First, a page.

U.S. oil production could increase next year to levels not seen since the 1970s, despite OPEC's efforts to muscle out American shale producers.
While U.S. oil production is predicted to rise by another million barrels a day during 2015 from the current 9 million barrels a day, forecasts are coming down on expectations that OPEC's unwillingness to cut production will keep a lid on prices well into next year. Lower prices limit new drilling and hit high-cost wells first.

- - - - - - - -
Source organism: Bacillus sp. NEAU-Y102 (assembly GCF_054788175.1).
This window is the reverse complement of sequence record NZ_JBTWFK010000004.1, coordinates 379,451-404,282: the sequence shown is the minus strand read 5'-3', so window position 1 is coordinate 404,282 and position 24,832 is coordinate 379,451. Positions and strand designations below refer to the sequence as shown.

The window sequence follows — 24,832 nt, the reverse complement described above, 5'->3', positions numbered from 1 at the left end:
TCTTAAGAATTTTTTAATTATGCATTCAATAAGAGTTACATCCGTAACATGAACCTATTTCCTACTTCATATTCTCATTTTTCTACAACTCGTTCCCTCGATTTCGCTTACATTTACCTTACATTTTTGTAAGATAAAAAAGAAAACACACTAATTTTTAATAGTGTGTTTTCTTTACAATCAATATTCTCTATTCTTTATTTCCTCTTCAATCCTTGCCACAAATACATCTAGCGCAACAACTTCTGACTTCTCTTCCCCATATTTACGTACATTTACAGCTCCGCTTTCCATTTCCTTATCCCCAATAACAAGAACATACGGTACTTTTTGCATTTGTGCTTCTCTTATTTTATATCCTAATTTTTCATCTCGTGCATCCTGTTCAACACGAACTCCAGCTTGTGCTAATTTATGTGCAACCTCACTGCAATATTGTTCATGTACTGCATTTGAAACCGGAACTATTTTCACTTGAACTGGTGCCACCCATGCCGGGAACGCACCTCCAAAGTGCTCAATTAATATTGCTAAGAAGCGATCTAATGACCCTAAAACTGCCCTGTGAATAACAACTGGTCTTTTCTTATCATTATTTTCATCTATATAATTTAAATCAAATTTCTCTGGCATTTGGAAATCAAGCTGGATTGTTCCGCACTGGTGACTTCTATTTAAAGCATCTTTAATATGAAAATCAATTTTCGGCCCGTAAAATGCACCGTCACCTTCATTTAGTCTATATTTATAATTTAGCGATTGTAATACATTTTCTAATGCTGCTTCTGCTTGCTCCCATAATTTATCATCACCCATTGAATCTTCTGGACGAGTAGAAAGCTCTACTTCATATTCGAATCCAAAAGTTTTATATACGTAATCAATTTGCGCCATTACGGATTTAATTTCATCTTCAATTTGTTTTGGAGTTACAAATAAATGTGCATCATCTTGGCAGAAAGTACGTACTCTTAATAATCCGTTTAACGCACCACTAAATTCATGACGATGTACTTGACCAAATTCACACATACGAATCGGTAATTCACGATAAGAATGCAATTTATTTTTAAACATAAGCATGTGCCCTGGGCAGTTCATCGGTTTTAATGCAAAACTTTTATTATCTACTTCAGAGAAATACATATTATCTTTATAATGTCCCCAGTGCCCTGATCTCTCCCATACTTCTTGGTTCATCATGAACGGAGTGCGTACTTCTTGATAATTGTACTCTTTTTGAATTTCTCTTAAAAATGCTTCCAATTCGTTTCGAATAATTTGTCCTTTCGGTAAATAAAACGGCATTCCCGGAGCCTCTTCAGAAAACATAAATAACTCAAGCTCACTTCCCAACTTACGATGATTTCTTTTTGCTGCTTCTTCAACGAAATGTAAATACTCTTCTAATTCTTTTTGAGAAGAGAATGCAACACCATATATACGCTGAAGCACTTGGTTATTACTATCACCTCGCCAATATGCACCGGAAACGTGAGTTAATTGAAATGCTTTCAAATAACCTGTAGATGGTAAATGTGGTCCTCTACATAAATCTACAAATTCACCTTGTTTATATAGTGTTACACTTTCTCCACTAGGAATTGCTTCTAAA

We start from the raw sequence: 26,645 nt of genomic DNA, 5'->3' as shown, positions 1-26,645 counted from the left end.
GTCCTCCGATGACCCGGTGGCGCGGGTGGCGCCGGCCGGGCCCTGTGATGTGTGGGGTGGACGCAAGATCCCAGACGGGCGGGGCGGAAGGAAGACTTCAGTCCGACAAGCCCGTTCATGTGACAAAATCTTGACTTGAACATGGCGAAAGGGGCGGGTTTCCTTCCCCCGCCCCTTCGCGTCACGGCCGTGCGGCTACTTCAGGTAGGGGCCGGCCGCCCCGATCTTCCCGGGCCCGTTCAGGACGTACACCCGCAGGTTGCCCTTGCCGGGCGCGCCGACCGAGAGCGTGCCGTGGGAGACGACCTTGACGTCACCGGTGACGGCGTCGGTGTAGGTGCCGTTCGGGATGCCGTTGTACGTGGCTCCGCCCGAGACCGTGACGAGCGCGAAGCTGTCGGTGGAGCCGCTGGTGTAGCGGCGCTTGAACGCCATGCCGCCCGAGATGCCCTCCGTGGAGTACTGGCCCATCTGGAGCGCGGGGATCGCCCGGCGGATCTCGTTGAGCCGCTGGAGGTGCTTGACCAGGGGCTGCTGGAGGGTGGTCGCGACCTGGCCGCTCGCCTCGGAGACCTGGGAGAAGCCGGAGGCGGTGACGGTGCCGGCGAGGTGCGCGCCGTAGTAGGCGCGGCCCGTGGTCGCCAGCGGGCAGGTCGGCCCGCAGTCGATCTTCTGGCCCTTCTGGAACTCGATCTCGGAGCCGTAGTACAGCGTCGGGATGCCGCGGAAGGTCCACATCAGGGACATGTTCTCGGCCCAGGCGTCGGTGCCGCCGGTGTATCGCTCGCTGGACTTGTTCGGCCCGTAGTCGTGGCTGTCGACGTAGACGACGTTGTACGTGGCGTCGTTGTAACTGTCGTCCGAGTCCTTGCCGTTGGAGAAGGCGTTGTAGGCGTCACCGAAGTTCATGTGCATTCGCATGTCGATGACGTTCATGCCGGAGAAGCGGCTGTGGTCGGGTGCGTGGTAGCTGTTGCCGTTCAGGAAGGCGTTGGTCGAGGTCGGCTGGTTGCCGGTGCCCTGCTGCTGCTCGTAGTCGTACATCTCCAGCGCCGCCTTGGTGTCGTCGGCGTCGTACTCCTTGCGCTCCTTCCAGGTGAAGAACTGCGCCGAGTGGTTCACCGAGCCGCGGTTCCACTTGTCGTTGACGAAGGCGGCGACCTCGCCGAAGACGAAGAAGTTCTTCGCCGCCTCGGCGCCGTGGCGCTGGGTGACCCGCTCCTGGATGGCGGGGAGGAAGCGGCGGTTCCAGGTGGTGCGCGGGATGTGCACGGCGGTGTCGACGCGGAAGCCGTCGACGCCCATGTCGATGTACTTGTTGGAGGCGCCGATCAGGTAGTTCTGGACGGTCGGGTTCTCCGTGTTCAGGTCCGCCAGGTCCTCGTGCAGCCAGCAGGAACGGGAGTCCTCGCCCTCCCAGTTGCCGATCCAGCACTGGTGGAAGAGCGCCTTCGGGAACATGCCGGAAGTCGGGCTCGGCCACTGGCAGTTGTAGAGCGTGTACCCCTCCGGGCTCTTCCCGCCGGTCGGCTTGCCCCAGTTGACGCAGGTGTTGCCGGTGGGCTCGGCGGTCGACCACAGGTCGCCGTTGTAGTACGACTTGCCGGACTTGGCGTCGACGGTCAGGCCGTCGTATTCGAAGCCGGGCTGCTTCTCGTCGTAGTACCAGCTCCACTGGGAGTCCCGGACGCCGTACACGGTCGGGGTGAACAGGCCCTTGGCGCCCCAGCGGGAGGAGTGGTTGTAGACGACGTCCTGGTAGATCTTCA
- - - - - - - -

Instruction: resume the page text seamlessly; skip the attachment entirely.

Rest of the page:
Saudi Arabia may continue to stay away from cuts even if prices continue to move lower: OPEC's biggest producer now expects Brent crude to stabilize at around $60 a barrel, which is a level the Saudis could withstand, according to a Dow Jones report.
But analysts say the U.S. industry, which has turned around its fortunes with new technologies in less than a decade, is expected to drill the most-efficient wells, and production will continue to grow—even with lower prices. There is also a gusher of new offshore oil production coming online in the Gulf of Mexico.